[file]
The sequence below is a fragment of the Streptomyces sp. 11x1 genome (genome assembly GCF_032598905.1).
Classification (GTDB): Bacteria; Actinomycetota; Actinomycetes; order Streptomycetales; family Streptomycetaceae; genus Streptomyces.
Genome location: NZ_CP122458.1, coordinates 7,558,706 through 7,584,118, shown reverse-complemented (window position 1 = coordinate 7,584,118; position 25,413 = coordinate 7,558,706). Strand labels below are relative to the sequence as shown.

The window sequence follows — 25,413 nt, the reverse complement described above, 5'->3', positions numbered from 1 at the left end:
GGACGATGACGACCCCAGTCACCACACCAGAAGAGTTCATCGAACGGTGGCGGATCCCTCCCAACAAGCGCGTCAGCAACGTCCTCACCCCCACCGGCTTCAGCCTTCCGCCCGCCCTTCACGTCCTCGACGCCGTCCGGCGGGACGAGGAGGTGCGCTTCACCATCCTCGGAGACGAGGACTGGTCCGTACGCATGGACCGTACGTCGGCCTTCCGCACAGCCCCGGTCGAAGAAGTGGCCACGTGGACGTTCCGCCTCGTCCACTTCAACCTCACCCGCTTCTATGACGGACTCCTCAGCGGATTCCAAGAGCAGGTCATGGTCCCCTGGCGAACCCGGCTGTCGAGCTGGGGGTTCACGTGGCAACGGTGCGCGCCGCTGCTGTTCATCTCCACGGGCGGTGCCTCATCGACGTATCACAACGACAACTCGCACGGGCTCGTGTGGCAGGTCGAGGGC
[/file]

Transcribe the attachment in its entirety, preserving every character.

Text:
The sequence below is a fragment of the Streptomyces sp. 11x1 genome (genome assembly GCF_032598905.1).
Classification (GTDB): Bacteria; Actinomycetota; Actinomycetes; order Streptomycetales; family Streptomycetaceae; genus Streptomyces.
Genome location: NZ_CP122458.1, coordinates 7,558,706 through 7,584,118, shown reverse-complemented (window position 1 = coordinate 7,584,118; position 25,413 = coordinate 7,558,706). Strand labels below are relative to the sequence as shown.

The window sequence follows — 25,413 nt, the reverse complement described above, 5'->3', positions numbered from 1 at the left end:
GGACGATGACGACCCCAGTCACCACACCAGAAGAGTTCATCGAACGGTGGCGGATCCCTCCCAACAAGCGCGTCAGCAACGTCCTCACCCCCACCGGCTTCAGCCTTCCGCCCGCCCTTCACGTCCTCGACGCCGTCCGGCGGGACGAGGAGGTGCGCTTCACCATCCTCGGAGACGAGGACTGGTCCGTACGCATGGACCGTACGTCGGCCTTCCGCACAGCCCCGGTCGAAGAAGTGGCCACGTGGACGTTCCGCCTCGTCCACTTCAACCTCACCCGCTTCTATGACGGACTCCTCAGCGGATTCCAAGAGCAGGTCATGGTCCCCTGGCGAACCCGGCTGTCGAGCTGGGGGTTCACGTGGCAACGGTGCGCGCCGCTGCTGTTCATCTCCACGGGCGGTGCCTCATCGACGTATCACAACGACAACTCGCACGGGCTCGTGTGGCAGGTCGAGGGC